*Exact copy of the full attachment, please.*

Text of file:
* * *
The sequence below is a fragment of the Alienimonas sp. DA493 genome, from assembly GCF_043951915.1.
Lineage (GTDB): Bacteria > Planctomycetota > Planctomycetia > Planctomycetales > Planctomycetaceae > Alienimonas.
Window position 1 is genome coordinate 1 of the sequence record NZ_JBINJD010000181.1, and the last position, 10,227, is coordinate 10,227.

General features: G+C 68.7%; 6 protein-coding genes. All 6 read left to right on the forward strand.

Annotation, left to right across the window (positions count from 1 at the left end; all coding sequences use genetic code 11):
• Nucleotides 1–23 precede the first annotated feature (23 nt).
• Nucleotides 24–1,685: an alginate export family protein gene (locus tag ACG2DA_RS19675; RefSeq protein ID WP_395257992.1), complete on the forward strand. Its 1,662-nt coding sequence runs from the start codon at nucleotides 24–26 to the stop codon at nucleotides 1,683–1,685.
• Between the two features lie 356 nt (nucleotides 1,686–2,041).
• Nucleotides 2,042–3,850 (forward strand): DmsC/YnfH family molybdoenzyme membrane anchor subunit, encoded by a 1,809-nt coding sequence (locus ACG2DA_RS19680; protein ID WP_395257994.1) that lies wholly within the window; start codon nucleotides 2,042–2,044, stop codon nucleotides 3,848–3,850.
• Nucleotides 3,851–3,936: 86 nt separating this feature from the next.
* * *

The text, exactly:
The sequence below is a fragment of the Alienimonas sp. DA493 genome, from assembly GCF_043951915.1.
Lineage (GTDB): Bacteria > Planctomycetota > Planctomycetia > Planctomycetales > Planctomycetaceae > Alienimonas.
Window position 1 is genome coordinate 1 of the sequence record NZ_JBINJD010000181.1, and the last position, 10,227, is coordinate 10,227.

General features: G+C 68.7%; 6 protein-coding genes. All 6 read left to right on the forward strand.

Annotation, left to right across the window (positions count from 1 at the left end; all coding sequences use genetic code 11):
• Nucleotides 1–23 precede the first annotated feature (23 nt).
• Nucleotides 24–1,685: an alginate export family protein gene (locus tag ACG2DA_RS19675; RefSeq protein ID WP_395257992.1), complete on the forward strand. Its 1,662-nt coding sequence runs from the start codon at nucleotides 24–26 to the stop codon at nucleotides 1,683–1,685.
• Between the two features lie 356 nt (nucleotides 1,686–2,041).
• Nucleotides 2,042–3,850 (forward strand): DmsC/YnfH family molybdoenzyme membrane anchor subunit, encoded by a 1,809-nt coding sequence (locus ACG2DA_RS19680; protein ID WP_395257994.1) that lies wholly within the window; start codon nucleotides 2,042–2,044, stop codon nucleotides 3,848–3,850.
• Nucleotides 3,851–3,936: 86 nt separating this feature from the next.